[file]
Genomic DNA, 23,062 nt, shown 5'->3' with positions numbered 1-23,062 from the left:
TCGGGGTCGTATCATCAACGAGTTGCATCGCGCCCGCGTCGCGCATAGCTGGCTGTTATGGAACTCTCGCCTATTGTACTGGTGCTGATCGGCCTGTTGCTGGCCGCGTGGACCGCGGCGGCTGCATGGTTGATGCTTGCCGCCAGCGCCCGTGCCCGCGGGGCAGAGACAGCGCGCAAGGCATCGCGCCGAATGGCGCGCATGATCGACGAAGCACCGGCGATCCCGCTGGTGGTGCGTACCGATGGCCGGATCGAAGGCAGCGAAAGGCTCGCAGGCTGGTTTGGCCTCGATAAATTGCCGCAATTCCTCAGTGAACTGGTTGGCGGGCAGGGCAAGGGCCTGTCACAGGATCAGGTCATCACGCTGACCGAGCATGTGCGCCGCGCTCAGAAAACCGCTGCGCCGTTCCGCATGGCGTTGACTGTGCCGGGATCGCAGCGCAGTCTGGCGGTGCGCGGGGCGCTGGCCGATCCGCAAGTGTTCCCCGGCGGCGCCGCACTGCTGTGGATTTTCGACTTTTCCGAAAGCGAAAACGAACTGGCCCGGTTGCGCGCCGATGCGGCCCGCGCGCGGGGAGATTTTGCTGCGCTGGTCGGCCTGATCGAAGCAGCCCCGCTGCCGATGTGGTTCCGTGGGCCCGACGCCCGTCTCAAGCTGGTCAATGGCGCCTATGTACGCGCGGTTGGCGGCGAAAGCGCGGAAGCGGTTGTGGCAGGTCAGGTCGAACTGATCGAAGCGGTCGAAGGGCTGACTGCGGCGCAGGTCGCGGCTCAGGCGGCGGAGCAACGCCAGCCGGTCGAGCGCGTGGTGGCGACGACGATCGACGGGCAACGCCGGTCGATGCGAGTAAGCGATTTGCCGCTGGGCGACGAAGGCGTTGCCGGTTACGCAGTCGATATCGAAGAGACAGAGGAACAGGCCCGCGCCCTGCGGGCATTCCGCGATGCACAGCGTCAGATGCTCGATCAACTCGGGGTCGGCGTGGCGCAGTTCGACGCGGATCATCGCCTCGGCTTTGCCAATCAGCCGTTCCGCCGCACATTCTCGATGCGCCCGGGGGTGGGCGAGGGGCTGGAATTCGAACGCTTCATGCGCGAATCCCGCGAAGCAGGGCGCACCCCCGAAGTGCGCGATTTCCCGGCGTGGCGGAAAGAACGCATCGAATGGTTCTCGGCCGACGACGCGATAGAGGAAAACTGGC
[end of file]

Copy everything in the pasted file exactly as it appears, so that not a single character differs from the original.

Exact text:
Genomic DNA, 23,062 nt, shown 5'->3' with positions numbered 1-23,062 from the left:
TCGGGGTCGTATCATCAACGAGTTGCATCGCGCCCGCGTCGCGCATAGCTGGCTGTTATGGAACTCTCGCCTATTGTACTGGTGCTGATCGGCCTGTTGCTGGCCGCGTGGACCGCGGCGGCTGCATGGTTGATGCTTGCCGCCAGCGCCCGTGCCCGCGGGGCAGAGACAGCGCGCAAGGCATCGCGCCGAATGGCGCGCATGATCGACGAAGCACCGGCGATCCCGCTGGTGGTGCGTACCGATGGCCGGATCGAAGGCAGCGAAAGGCTCGCAGGCTGGTTTGGCCTCGATAAATTGCCGCAATTCCTCAGTGAACTGGTTGGCGGGCAGGGCAAGGGCCTGTCACAGGATCAGGTCATCACGCTGACCGAGCATGTGCGCCGCGCTCAGAAAACCGCTGCGCCGTTCCGCATGGCGTTGACTGTGCCGGGATCGCAGCGCAGTCTGGCGGTGCGCGGGGCGCTGGCCGATCCGCAAGTGTTCCCCGGCGGCGCCGCACTGCTGTGGATTTTCGACTTTTCCGAAAGCGAAAACGAACTGGCCCGGTTGCGCGCCGATGCGGCCCGCGCGCGGGGAGATTTTGCTGCGCTGGTCGGCCTGATCGAAGCAGCCCCGCTGCCGATGTGGTTCCGTGGGCCCGACGCCCGTCTCAAGCTGGTCAATGGCGCCTATGTACGCGCGGTTGGCGGCGAAAGCGCGGAAGCGGTTGTGGCAGGTCAGGTCGAACTGATCGAAGCGGTCGAAGGGCTGACTGCGGCGCAGGTCGCGGCTCAGGCGGCGGAGCAACGCCAGCCGGTCGAGCGCGTGGTGGCGACGACGATCGACGGGCAACGCCGGTCGATGCGAGTAAGCGATTTGCCGCTGGGCGACGAAGGCGTTGCCGGTTACGCAGTCGATATCGAAGAGACAGAGGAACAGGCCCGCGCCCTGCGGGCATTCCGCGATGCACAGCGTCAGATGCTCGATCAACTCGGGGTCGGCGTGGCGCAGTTCGACGCGGATCATCGCCTCGGCTTTGCCAATCAGCCGTTCCGCCGCACATTCTCGATGCGCCCGGGGGTGGGCGAGGGGCTGGAATTCGAACGCTTCATGCGCGAATCCCGCGAAGCAGGGCGCACCCCCGAAGTGCGCGATTTCCCGGCGTGGCGGAAAGAACGCATCGAATGGTTCTCGGCCGACGACGCGATAGAGGAAAACTGGC